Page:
I believe that this more formal sort of garden was not really mom’s taste which was clearly a bit more natural, wild even. However, presented with this beautiful garden she certainly did tend it lovingly.

In the cottage on the river where we lived until I was about 11 the soil was sandy and salty from the water. Betty dug her heels in and really did battle to make anything grow there. Through considerable grit she achieved a smattering of rose bushes and something that served as a lawn, although may have been largely well-trimmed weeds in reality. No matter, lawn was never a passion of hers.

Magnolia tree near mom’s which inspired the purchase of one for her yard.

In summer she coaxed a bay of giant sunflowers in a side yard that was otherwise a fairly no-nonsense vegetable garden. It was there that I learned the joy of bountiful homegrown tomatoes and a surfeit of zucchini, and the occasional eggplant. It was tough going though and I also remember the failure of corn and all the evergreen trees that died too. (She had had a plan to buy live trees for Christmas and plant them. As one after another died she realized that this plan would not work and bought an artificial tree instead. The practice of cutting trees for Christmas really bothers her.)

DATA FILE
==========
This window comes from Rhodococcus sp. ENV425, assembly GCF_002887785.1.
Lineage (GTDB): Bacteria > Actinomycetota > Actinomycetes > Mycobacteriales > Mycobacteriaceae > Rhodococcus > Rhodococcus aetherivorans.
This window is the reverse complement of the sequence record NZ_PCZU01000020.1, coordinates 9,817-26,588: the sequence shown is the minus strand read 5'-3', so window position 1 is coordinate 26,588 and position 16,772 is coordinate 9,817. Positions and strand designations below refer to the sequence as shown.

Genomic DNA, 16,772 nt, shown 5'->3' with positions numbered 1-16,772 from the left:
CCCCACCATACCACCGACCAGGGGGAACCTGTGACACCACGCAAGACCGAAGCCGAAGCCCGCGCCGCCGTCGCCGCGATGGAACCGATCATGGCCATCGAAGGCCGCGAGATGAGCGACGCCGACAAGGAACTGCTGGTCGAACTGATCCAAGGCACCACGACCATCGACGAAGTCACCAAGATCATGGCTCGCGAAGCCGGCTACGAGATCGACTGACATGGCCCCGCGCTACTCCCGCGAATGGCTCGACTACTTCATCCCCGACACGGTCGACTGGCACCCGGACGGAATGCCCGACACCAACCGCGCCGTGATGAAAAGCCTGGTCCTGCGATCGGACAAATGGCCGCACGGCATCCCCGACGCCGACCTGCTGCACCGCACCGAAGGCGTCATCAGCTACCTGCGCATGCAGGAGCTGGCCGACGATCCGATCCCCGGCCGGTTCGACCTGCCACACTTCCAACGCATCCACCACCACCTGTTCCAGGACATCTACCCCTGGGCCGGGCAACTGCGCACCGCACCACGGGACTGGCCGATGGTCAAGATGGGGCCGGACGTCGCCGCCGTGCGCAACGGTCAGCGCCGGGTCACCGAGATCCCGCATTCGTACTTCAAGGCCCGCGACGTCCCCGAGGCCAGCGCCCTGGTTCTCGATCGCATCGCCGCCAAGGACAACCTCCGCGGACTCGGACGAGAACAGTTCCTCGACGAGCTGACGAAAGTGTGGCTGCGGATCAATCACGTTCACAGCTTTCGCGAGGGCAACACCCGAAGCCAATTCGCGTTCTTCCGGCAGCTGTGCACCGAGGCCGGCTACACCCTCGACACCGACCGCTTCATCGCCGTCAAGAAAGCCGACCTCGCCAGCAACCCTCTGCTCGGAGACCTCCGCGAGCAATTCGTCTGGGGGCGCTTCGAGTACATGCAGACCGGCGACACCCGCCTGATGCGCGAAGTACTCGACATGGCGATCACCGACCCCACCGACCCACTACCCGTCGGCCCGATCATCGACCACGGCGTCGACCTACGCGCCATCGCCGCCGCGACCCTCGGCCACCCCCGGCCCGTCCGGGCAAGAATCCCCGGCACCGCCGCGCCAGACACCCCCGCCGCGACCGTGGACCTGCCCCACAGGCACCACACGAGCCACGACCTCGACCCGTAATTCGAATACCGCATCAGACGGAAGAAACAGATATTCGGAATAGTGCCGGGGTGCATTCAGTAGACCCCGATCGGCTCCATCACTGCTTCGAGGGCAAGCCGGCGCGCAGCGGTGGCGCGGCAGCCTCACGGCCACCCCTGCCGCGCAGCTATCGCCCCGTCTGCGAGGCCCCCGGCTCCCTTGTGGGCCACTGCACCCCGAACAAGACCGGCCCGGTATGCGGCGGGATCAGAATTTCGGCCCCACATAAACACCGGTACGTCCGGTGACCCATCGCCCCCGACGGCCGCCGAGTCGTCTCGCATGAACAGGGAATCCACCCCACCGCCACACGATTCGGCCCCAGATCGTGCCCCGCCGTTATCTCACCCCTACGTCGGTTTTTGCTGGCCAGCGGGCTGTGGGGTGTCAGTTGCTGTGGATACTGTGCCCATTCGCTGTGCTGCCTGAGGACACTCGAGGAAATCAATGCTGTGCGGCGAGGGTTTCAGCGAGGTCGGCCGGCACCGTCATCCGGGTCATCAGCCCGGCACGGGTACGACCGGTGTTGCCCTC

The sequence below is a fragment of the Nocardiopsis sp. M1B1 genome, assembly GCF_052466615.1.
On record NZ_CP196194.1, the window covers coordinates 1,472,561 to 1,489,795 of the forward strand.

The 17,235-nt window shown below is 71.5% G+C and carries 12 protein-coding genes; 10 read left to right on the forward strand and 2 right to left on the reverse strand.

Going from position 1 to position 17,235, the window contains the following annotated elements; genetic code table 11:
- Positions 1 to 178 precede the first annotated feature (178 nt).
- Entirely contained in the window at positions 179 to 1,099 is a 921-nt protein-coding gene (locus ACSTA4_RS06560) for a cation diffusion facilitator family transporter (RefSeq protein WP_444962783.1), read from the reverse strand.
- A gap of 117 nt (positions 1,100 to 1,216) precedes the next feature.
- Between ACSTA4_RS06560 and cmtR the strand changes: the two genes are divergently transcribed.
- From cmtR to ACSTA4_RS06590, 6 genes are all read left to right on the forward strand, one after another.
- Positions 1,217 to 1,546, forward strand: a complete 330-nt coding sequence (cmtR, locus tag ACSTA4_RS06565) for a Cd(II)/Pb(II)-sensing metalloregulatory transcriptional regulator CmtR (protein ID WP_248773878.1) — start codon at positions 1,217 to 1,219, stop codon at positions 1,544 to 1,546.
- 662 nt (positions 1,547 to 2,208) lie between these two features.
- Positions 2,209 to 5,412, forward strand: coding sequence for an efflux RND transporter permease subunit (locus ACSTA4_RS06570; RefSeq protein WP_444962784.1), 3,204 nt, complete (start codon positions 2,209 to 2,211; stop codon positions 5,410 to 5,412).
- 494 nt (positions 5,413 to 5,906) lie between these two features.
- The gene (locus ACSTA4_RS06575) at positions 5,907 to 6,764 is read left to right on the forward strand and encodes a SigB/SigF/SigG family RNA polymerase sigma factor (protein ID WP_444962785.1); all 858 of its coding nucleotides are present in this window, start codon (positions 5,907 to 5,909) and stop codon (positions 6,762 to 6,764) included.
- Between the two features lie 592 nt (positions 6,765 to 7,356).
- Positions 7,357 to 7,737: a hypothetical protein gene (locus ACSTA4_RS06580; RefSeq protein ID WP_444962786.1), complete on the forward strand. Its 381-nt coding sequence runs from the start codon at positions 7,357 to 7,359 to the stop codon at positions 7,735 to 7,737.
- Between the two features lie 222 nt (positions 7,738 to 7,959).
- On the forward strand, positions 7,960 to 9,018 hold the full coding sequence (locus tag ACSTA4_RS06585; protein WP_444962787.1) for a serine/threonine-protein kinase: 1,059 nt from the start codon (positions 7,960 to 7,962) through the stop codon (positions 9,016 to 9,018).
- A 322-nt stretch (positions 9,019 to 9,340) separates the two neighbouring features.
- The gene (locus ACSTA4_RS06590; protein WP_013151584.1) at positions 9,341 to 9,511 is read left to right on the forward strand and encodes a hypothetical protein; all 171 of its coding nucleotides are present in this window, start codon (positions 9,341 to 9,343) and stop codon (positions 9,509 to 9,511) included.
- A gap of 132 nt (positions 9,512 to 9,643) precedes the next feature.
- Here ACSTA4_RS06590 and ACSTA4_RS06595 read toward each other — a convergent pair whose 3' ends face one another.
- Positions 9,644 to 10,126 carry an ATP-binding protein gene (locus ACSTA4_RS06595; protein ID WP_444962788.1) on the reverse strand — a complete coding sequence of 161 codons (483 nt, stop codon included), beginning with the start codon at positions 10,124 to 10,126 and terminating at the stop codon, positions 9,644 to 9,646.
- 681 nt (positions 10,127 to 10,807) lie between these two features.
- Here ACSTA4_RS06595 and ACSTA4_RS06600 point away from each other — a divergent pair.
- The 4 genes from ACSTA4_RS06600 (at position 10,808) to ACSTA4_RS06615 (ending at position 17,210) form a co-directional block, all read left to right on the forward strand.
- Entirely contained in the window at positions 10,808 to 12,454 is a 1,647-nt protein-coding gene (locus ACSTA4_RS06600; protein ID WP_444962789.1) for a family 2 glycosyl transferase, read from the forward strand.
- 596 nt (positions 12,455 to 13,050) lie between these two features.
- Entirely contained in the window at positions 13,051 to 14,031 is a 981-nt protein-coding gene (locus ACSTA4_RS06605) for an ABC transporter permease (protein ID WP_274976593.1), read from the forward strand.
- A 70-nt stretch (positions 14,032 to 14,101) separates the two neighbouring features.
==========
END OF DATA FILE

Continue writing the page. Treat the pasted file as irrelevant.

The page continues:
The yard was all mom’s. Dad traveled constantly for work and his schedule only allowed for occasional involvement where he worked under mom’s direction. His background as a city kid did not allow for much gardening expertise or interest.

We moved several blocks away when I was about 12 and there my parents stayed until a few years ago. Although still on the water it was less likely to flood and the soil, while not that of her youth, was definitely several notches better.

Here she planted numerous trees, which we had the pleasure of seeing mature over those decades. Because the water table was still very high, it was the willows that thrived, although there were nice oaks and maple trees too, a weeping cherry. There were some lovely old trees on the property, one outside my bedroom window housed a screech owl, foxes made a home of a dead one in the backyard. She had her tree failures – a beloved copper beech that never really thrived as I remember.